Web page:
* The Eagles finished 18th in red-zone offense, converting 52.6 percent of their red-zone opportunities into touchdowns. But they were considerably better inside the 20 in the second half of the season, after Nick Foles found his groove, than in the first half. In the first eight games, they converted just 39.1 percent of their red-zone tries into touchdowns (9 of 23). They were 3-5 in those eight games. In their last eight games, seven of which they won, they converted 61.8 percent of their trips inside the 20 (21 of 34) into TDs. In their first eight games, Eagles quarterbacks, primarily Michael Vick, had a 73.6 passer rating in the red zone. Vick completed just five of 19 passes. In their last eight games, Foles had a 121.7 red-zone passer rating (20-for-29, 157 yards, 12 TDs, 0 INTs).

Inside the Eagles

* Despite having two of its five starters selected to the Associated Press' All-Pro team, the Eagles' offensive line was ranked as only the ninth best unit in the league by Pro Football Focus. PFF graded the Eagles' line as the best run-blocking unit in the league, but ranked them only 18th in pass-blocking.

* When he was with Houston, Connor Barwin wasn't used much as a coverage linebacker. His primary responsibility on passing downs was rushing the quarterback. He dropped into coverage on just 8.8 percent of the snaps he played for the Texans in 2011-12. But that changed this season with the Eagles. With both Trent Cole and Brandon Graham trying to make the transition from 4-3 ends to 3-4 outside linebackers, defensive coordinator Bill Davis relied on Barwin to do much of the dirty work, including dropping into coverage and re-routing receivers off the line of scrimmage. Barwin dropped into coverage on 25.8 percent of his 1,158 snaps this season. Cole and Graham dropped on just 13.8 percent of theirs. Barwin did the dirty work very well and never complained once. "I can do it," he said. "It fits my skill set. I'm fine with it. However Billy wants to use me [is fine]. Who knows how it's going to evolve next year. I could see myself being in a similar role, or I could see it being different. It just depends on how the defense evolves, what happens. But I don't mind at all [doing this again]. I think it makes our defense better. Billy did a great job utilizing the talent that we had." Barwin still managed to notch five sacks in 435 pass-rush opportunities. He also led the league with seven batted passes.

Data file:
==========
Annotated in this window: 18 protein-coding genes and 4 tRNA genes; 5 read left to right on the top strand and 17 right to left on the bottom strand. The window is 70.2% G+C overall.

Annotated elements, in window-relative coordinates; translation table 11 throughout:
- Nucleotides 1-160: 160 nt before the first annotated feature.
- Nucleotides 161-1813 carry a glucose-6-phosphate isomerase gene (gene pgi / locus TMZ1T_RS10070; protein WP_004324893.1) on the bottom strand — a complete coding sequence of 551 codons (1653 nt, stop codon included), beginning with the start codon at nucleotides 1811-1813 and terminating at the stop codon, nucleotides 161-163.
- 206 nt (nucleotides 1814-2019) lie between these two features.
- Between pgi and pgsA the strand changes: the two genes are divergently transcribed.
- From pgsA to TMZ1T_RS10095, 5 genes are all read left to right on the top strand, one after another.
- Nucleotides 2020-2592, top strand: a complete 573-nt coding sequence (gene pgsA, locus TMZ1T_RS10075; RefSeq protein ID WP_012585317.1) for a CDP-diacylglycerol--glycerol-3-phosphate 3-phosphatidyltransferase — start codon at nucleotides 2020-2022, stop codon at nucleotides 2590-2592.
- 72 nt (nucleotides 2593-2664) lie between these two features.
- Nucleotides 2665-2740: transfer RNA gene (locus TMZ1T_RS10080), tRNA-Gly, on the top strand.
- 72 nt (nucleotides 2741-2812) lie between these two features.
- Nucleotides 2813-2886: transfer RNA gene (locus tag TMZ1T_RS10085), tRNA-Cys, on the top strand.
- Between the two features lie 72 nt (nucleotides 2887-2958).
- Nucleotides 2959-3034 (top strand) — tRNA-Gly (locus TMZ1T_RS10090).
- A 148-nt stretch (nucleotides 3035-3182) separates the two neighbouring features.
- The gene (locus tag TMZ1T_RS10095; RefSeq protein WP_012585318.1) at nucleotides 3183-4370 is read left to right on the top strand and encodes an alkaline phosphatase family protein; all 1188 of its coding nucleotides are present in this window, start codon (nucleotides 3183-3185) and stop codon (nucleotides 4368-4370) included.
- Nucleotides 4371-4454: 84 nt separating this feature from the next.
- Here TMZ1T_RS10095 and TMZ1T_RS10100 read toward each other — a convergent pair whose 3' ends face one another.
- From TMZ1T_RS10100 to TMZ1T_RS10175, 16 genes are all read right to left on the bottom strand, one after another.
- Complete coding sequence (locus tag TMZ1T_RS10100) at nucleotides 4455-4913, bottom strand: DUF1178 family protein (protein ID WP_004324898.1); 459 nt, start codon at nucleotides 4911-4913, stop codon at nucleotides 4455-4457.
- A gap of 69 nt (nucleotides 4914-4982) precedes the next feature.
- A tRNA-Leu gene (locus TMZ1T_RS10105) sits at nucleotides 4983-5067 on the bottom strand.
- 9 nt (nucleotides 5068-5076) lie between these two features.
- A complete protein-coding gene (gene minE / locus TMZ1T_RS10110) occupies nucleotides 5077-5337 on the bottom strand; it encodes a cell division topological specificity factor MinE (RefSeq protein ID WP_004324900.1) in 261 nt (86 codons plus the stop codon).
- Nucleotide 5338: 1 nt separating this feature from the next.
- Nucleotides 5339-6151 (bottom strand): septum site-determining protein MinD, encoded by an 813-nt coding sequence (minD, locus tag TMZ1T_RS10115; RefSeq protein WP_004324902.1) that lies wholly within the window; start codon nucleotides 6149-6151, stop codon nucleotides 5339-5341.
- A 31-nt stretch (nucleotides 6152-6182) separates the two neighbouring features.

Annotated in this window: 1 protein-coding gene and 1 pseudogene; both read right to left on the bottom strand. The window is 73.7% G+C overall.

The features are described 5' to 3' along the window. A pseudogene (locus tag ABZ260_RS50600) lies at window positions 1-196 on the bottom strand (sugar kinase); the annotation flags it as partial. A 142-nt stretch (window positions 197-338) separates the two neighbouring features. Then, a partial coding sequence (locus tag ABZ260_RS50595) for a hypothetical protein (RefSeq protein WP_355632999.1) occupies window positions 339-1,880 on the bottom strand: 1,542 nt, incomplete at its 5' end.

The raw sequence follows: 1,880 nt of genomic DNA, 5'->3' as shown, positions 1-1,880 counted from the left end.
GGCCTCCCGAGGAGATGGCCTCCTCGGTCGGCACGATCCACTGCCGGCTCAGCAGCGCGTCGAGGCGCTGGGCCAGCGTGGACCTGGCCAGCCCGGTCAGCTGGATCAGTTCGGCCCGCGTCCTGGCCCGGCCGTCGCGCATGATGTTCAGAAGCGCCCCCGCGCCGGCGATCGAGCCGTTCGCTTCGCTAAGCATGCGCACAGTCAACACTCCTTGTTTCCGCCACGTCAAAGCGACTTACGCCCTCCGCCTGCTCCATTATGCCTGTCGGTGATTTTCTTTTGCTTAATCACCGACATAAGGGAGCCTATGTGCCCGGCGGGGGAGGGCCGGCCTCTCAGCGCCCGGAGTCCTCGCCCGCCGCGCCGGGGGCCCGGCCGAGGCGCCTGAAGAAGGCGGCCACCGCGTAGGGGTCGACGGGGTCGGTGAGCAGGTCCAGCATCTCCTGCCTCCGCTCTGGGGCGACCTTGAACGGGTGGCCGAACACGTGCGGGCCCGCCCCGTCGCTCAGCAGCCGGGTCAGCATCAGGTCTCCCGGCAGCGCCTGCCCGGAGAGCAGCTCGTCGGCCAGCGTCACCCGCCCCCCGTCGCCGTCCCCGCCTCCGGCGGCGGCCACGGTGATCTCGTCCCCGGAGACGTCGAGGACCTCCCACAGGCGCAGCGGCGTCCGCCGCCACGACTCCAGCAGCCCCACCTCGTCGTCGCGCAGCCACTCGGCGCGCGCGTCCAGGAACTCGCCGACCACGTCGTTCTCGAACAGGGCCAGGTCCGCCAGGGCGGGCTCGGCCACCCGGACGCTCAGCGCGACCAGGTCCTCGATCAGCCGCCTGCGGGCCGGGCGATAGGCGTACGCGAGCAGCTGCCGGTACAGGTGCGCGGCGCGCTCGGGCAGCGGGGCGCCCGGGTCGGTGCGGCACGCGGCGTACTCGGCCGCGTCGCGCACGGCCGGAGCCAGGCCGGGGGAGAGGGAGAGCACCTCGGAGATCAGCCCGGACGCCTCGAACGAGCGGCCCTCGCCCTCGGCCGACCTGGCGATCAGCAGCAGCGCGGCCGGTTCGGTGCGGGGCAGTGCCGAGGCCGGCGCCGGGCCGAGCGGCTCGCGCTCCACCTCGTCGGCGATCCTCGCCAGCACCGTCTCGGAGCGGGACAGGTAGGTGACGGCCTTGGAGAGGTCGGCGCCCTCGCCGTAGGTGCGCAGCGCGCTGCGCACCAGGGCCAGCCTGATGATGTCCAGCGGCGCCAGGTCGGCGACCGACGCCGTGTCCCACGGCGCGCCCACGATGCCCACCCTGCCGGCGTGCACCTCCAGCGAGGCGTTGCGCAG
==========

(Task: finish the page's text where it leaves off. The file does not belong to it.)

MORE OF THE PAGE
* Former Eagles defensive end Claude Humphrey was a Hall of Fame finalist four times during his 25 years of eligibility as a modern-era candidate, but never quite got enough votes to make it to Canton. In 2 weeks, he'll get his last best chance as one of this year's two senior-committee nominees, along with former Raiders punter Ray Guy. Humphrey spent just three of his 13 NFL seasons with the Eagles, coming out of retirement in 1979 to play for them. He was a key member of their 1980 Super Bowl team, recording 14-1/2 quarterback sacks at age 36. Former Eagles coach Dick Vermeil called Humphrey "a bigger, stronger Deacon Jones." Said Vermeil: "He maybe didn't have the top-end chase speed, but he had everything else. Everything else. There were guys back then who were great players in their day but would not be considered great players today. But Claude would still be a great player today. His speed, his explosiveness, his power and his temperament, those long arms, he had no shortcomings." Former Eagles linebacker John Bunting said Humphrey "had that Derrick Thomas first step, that quick twitch. He was a classic upfield, around-the-edge, get-to-the-quarterback, slap-the-ball-out rusher." Humphrey has been penalized by the fact that he spent most of his career with a perennially bad Falcons team. It's the main reason he retired four games into the '78 season. He was fed up with the losing. Vermeil and the Eagles coaxed him out retirement and traded two fourth-round picks to get him.

Around the league

* Since the Eagles hired Chip Kelly last January, the read-option has been discussed ad nauseum in these parts. The fact of the matter is, though, that it really wasn't used very much around the league this season. "It hasn't been as prevalent in the league this year as it was in the second half of last year," said Fox TV analyst Troy Aikman. "We didn't see it as much from RGIII. We didn't see it as much from Russell Wilson. The 49ers really haven't run it." Aikman said he thinks teams have used it less because they were afraid of getting the most important player on their team hurt. "I think once the offenses realized [that defenses] were coming after the quarterback ... We had Green Bay and San Francisco in the opener this season and the Packers were determined from the outset to blow up [Colin] Kaepernick anytime they showed it," he said. "They ran it once early and Clay Matthews hit him and they didn't run it again. I think these guys are smart enough to recognize that you can't expose your franchise quarterback. You couldn't do it 20 years ago, and you can't do it today when the league is built around these guys more than ever before."